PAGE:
Clever GIF Shows How the World Map You Know Isn’t Correct

As most of us know, the world map we grew up with isn't exactly the most accurate vision of the world. Currently, the Mercator projection—which was created by Flemish cartographer Gerardus Mercator in 1569—is the standard map projection. Though we've known for quite some time that this projection significantly distorts the size of landmasses, for nearly 450 years nothing better has become the standard.

More than just a cartography error, many critics have said that the Mercator projection is a visual representation of Eurocentricity and historic colonialism, as Africa and South America appear much smaller than they actually are. But there are signs that things are starting to shift. In August 2018, a group of cartographers released the Equal Earth Projection, which is a compromise between the Mercator and other projections that keep true area size.

If you still aren't sure what all the fuss is about, climate data scientist Neil Kaye released a GIF that demonstrates the issue. The animation quite effectively shows just how enlarged certain landmasses appear in the Mercator projection, particularly as you move away from the equator. For instance, while Greenland appears to be larger than Africa, the reality is that it's 14 times smaller. In actuality, Greenland is roughly the size of Algeria.

Some schools have also been making the shift away from using the Mercator projection in the classroom. In Boston, 600 public schools received new maps that use the more accurate Galls-Peters world map. The Galls-Peters projection is also widely used in British state schools, showing that the tide is shifting when it comes to how we view the world.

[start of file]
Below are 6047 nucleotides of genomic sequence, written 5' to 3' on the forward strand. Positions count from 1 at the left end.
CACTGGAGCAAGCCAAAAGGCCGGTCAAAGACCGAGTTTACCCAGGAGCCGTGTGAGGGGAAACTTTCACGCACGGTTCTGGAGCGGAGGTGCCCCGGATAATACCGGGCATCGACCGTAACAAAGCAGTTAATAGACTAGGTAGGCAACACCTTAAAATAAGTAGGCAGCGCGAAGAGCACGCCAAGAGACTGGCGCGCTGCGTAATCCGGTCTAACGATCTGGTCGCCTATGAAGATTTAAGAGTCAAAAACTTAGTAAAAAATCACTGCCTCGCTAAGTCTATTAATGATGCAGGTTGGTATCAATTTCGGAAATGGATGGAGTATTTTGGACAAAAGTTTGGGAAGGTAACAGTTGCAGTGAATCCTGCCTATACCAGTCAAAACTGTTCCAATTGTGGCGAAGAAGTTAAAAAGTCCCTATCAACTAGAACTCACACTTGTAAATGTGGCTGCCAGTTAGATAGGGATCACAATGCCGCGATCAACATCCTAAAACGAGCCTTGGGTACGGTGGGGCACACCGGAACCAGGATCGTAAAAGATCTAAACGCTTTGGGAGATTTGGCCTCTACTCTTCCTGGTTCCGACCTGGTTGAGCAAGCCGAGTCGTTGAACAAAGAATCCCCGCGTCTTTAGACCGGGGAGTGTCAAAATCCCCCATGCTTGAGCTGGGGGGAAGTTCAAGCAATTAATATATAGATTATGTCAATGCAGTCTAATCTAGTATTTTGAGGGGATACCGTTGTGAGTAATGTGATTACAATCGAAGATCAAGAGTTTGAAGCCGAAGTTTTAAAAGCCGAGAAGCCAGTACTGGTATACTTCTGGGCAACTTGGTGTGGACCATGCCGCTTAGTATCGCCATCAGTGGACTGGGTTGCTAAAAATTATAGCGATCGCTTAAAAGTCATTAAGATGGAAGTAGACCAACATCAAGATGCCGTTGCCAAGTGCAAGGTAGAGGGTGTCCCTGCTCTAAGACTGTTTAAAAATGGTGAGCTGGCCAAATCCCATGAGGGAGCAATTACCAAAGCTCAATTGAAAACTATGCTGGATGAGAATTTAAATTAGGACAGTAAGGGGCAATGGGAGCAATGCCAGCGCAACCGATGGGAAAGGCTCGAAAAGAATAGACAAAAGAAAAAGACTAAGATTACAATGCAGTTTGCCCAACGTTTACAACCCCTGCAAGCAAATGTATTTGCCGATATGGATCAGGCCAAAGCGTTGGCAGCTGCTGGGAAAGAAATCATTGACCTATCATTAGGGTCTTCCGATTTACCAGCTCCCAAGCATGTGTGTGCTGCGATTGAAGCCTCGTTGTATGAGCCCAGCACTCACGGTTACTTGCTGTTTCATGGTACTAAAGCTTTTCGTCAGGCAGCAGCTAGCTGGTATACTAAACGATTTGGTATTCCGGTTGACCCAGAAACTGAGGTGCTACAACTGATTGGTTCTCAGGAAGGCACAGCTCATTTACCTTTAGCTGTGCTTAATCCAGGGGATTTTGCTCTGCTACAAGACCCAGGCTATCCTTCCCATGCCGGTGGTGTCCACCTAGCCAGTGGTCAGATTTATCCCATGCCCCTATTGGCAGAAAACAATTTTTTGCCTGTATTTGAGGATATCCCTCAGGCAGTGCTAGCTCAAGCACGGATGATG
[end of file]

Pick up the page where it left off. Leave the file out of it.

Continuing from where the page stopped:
The new Equal Earth Map is an attempt to create a more accurate, legible alternative to the traditional Mercator projection.

Equal Earth Map

h/t: [IFL Science!]

Related Articles:

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Jessica Stewart

Jessica Stewart is a Contributing Writer and Digital Media Specialist for My Modern Met, as well as a curator and art historian. Since 2020, she is also one of the co-hosts of the My Modern Met Top Artist Podcast. She earned her MA in Renaissance Studies from University College London and now lives in Rome, Italy. She cultivated expertise in street art which led to the purchase of her photographic archive by the Treccani Italian Encyclopedia in 2014. When she’s not spending time with her three dogs, she also manages the studio of a successful street artist. In 2013, she authored the book 'Street Art Stories Roma' and most recently contributed to 'Crossroads: A Glimpse Into the Life of Alice Pasquini'. You can follow her adventures online at @romephotoblog.
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